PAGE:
Gathering my bravery may not be needed
I was extremely distressed that I would be in a class full of rambunctious kids on my first day of school. However, after visiting the programs throughout California, I realized that the population of college campuses has changed a lot. Although I was returning to school in my mid thirties, there were plenty of other people my age doing the same thing.
For this reason, I am not completely nervous about the other students. After my yearlong program is finished, I will continue working as a writer, but I will also have one of the most successful degrees in the United States.
Naturally, after my long struggle with disability, I will feel a great deal more of economic empowerment. Altogether, I know I have made the right decision — now I just need to start my first day of school.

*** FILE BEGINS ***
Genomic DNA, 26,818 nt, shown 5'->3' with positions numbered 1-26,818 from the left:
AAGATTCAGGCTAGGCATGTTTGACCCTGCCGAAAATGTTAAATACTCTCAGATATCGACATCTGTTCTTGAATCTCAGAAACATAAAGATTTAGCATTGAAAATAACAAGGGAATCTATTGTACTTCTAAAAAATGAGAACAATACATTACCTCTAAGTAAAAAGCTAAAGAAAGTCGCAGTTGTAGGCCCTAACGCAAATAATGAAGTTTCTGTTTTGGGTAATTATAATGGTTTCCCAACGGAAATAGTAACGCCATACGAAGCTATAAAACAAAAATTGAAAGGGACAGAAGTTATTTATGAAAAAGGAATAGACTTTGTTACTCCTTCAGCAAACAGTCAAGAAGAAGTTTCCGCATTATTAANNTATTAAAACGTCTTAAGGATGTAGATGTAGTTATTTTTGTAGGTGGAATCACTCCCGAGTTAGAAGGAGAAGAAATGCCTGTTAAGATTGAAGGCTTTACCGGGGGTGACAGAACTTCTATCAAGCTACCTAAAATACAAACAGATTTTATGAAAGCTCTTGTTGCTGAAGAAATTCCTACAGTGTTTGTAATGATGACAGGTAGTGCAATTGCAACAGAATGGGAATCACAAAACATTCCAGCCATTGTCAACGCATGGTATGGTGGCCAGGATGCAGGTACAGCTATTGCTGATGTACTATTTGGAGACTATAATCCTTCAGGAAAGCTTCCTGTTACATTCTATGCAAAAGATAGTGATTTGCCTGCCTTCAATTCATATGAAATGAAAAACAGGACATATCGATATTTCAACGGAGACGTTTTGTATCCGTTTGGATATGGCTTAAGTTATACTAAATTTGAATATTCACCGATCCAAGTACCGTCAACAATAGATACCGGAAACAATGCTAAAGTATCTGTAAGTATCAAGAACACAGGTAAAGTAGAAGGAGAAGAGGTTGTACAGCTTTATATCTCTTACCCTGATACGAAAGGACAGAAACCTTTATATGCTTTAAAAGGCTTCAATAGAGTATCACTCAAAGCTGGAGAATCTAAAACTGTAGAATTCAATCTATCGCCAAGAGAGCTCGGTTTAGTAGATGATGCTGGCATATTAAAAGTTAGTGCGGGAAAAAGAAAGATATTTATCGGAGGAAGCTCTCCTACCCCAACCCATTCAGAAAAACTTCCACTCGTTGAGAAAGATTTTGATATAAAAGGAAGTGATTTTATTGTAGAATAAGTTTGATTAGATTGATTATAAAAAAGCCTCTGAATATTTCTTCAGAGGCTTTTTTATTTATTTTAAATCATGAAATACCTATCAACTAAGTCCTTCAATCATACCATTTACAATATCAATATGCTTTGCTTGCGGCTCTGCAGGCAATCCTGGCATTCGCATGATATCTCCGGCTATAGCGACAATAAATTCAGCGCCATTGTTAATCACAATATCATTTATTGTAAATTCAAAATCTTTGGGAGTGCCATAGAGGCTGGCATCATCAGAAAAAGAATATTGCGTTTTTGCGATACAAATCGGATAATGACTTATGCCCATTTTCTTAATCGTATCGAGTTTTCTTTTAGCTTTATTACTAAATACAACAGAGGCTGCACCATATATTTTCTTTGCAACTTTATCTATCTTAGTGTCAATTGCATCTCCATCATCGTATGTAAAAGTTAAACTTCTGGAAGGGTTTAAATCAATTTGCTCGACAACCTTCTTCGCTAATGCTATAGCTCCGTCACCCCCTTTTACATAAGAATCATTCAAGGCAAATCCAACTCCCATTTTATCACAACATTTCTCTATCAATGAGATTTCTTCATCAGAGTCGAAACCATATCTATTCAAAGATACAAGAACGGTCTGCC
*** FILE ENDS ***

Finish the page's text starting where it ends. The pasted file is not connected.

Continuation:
Miniature horses help you go back to school
If you know someone that has a disability, perhaps you need to remind them that there is an unlimited number of miracles that can help them get back to school. Although it seems like a humorous idea, many people are finding that they have the extreme independence, on a place like a college campus, when they have a miniature horse as a service animal.
These mini horses are helping blind and disabled people move through crowds and other areas the sight impaired tend to avoid. A miniature horse as a service animal might not be for everyone, but it is definitely something to consider. After all, the most important thing is that you go to school and become an economically empowered. How you get there depends on how many resources you can access.
This means turning over many stones until you find the right combination. The best advice anyone could give to a potential student that wants to go back to school it is to not lose hope and not give up on your dreams. I stuck with the whole process, and now I will have a solid career.